On Ben's Farm

Call Me Mayor

The candidate, resplendent in bold-striped pants, big bow tie, top hat and tails, held a cane in one white-gloved hand and waved a cigar in the other as he made his pledge to the "cit-i-zens of Dur-ham." Should he be elected mayor, there would be "no classes during the week, compulsory movies, free cigarettes for athletes, mufflers for the University Glee Club, free beer and a full dinner pail for all." Four other candidates, similarly attired, made equally extravagant campaign promises. After a week of non-stop stumping, the UNH students cast their votes in the booth set up under the T-Hall arch. To the winner went the honor of presiding over the Homecoming football game and festivities.

Lawrence Jensen
- from University Archives

The mayoralty campaign was first introduced in 1926 under the sponsorship of Blue Key, a senior men's honorary society. Its primary purpose was to stimulate school spirit and interest in the Homecoming football game. This colorful interlude of farcical political high jinks quickly became one of the most popular traditions of the year.

All dormitories, fraternities and sororities were urged to sponsor a candidate. The candidates, equipped with an entourage of managers, lieutenants and occasionally a "wife," would adopt a campaign persona and slogan. Each succeeding campaign added variants in exaggerated promises, fantastic costumes and new versions of old jokes.

The 1934 candidates were the first to diverge from wearing the customary flamboyant politician's garb. Heinz G. Brown '35 assumed a Hitler caricature, while one of his opponents dressed as Popeye, with Wimpy and Olive Oyl by his side. After that, the costumes became more colorful and creative, with candidates running as Napoleon, Benjamin Thompson, Caesar the Teaser, the mortician Digger O'Dell, the knight Sir Loin and Neander-Tall.

In 1948, Frank Robie '50 ran as Threadbare McNair--his most outstanding features being his Ping-Pong-ball eyes and a "soothing oratory [that] wound a majority into a horde of frenzied supporters." He increased the role of the mayor by officiating at gatherings throughout the year. In 1949, he ran again as Mary Margaret McNair and thus became the only "female" to win a campaign.

The first actual woman to run for office was Florence Weast '30, who was recruited by Blue Key to add a new twist to the campaign. With permission from the dean of women, Weast and her campaign manager, Barbara Cilley '30, were treated like the male candidates to dinner at the fraternities, where they presented their platform. Despite two strong planks--a smoking room in the women's dorms and heated bleachers on the football field--Weast lost to "Soapy" Blaisdell.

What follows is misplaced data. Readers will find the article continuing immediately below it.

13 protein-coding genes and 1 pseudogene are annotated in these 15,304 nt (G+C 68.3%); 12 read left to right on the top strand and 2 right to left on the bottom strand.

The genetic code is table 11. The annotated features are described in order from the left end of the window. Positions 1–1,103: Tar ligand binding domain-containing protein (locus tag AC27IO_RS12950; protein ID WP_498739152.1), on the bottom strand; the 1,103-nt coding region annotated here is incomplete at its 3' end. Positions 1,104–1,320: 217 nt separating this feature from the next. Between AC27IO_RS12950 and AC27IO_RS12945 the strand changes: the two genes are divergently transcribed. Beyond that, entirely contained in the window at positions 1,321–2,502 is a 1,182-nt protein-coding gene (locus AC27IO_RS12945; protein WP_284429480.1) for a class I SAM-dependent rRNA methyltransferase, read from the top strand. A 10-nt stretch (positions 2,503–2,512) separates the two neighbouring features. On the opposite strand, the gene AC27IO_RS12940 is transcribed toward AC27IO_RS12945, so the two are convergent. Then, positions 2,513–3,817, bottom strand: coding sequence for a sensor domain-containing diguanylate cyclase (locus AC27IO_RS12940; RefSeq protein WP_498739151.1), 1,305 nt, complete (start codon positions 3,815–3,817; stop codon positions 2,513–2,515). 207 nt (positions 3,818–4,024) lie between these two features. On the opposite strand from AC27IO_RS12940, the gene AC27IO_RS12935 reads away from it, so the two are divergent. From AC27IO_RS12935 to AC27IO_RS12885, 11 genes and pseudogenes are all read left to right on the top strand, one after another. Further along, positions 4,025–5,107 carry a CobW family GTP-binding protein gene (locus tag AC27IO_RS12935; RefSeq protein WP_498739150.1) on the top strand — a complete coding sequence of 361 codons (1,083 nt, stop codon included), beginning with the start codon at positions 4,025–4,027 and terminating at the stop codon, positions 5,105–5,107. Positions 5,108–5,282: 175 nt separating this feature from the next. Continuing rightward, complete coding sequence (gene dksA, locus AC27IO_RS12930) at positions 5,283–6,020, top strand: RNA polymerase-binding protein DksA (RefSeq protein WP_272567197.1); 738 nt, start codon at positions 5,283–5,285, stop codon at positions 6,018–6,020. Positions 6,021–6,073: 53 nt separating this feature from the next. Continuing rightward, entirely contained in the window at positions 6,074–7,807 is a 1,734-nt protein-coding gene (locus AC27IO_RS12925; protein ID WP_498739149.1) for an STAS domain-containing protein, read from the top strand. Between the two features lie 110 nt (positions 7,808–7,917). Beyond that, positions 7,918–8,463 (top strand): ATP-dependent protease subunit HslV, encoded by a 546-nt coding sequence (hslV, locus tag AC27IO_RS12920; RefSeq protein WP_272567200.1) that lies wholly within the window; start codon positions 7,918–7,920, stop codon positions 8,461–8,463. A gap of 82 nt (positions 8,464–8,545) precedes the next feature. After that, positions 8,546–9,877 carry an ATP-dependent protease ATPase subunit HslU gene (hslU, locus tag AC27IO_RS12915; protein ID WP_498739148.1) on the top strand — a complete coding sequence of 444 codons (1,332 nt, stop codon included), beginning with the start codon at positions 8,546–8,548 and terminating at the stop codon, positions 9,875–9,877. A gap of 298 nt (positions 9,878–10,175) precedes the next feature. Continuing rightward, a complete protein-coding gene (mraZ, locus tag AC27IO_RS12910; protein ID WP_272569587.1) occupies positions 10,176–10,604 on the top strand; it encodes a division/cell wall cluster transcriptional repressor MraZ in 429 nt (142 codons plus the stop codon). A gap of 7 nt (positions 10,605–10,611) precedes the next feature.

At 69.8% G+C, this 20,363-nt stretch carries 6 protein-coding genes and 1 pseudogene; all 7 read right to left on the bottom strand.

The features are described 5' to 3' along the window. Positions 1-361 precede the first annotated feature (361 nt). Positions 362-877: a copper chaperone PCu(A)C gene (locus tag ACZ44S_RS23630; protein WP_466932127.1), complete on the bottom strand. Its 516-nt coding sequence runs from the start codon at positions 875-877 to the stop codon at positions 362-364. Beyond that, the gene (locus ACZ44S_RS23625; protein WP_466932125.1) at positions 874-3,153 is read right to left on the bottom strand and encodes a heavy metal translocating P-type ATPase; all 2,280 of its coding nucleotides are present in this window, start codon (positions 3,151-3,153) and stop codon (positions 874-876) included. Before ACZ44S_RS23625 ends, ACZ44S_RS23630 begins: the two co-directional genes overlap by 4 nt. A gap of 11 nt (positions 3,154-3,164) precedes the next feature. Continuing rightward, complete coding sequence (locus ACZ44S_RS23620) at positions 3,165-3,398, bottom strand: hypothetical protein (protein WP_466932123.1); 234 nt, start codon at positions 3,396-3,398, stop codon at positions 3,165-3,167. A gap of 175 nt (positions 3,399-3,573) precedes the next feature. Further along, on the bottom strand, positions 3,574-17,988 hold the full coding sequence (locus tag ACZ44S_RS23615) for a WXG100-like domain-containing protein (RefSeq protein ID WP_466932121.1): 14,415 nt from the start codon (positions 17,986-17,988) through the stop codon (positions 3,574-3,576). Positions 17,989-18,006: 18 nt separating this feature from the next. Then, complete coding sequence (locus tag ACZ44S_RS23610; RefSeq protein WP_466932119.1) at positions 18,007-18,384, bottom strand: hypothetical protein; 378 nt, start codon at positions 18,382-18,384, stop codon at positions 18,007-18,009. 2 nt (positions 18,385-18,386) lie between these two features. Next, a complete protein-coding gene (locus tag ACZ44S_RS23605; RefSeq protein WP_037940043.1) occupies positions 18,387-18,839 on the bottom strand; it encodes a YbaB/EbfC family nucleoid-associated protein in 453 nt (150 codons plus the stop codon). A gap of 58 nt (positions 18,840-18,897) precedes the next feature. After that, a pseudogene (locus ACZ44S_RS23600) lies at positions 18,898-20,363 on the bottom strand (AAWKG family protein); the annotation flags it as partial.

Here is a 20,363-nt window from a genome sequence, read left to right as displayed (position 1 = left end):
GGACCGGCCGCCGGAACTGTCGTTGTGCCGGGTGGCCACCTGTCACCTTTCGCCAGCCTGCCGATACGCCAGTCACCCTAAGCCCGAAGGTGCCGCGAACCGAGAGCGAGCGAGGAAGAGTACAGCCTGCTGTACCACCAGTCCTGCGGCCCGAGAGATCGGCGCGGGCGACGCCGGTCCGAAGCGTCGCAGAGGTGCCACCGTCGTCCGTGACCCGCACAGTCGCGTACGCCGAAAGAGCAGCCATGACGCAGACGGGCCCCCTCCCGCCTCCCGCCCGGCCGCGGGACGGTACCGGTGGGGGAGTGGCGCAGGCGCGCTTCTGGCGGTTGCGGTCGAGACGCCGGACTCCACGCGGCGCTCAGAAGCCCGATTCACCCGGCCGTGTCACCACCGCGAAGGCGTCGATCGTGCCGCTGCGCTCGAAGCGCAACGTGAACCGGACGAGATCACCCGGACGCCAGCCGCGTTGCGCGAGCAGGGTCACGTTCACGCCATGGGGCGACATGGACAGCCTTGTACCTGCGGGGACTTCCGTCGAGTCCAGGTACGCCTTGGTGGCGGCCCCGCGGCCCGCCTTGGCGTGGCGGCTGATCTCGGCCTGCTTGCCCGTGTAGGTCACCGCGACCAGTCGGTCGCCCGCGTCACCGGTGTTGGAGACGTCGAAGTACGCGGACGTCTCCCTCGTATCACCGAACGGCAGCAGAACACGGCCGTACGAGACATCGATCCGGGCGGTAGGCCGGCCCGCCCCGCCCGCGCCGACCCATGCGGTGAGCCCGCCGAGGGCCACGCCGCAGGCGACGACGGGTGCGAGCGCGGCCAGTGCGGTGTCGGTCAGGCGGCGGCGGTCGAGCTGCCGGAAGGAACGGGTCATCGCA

The second woman to try for the post, Leona Dumont '42, was backed by the Boston Globe. Confident that a woman candidate would "set a new high in originality and cleanliness," the paper predicted she should "win hands down." However, even with her slogan "Ditch the Depression with Dumont," she lost to Alphonse "John Batiste" Lucier '41, who pledged to take his supporters to the eighth heaven.

Occasionally the frivolities and the mudslinging got out of hand. The 1932 campaign was dubbed "the worst of the whole series" by the editor of The New Hampshire. "The jokes were cheap and vulgar, and the candidates resorted to too much heckling and throwing of rotten fruit," he complained. On several occasions, Blue Key asked the candidates to refrain from the rowdyism of the previous year or it would no longer sponsor the event. In a further attempt to keep the campaign clean, all scripts for the 1954 campaign were read and censored by members of Blue Key before they were presented.

In 1956, Blue Key joined the Senior Skulls, another senior men's honorary society, to become the Senior Key. The members decided they would no longer sponsor the mayoralty campaign, but felt the tradition should be kept alive by another organization. The Interfraternity Council took it on, but lacked the commitment shown by Blue Key.

After the 1960 campaign, there was a four-year hiatus before the tradition was revived. David Eastman '65 remembers the 1964 campaign: "Things got amazingly and quickly outrageous. It was a carnival, and not tame at all." The lewd and suggestive speeches and posters were so offensive to some that the dean of students almost canceled the remainder of the campaign. It did go on, but the IFC was required to censor future campaign activities and impose fines on any houses that violated decency and good taste.

Under the new restrictions, the Greeks split into two factions, with a number of houses refusing to participate in the event. The final campaign, held in 1966, drew four candidates, two of whom were women. The campaign was clean enough for the administration, but dull for the students, and after 40 years, the long-running tradition came quietly to an end. ~

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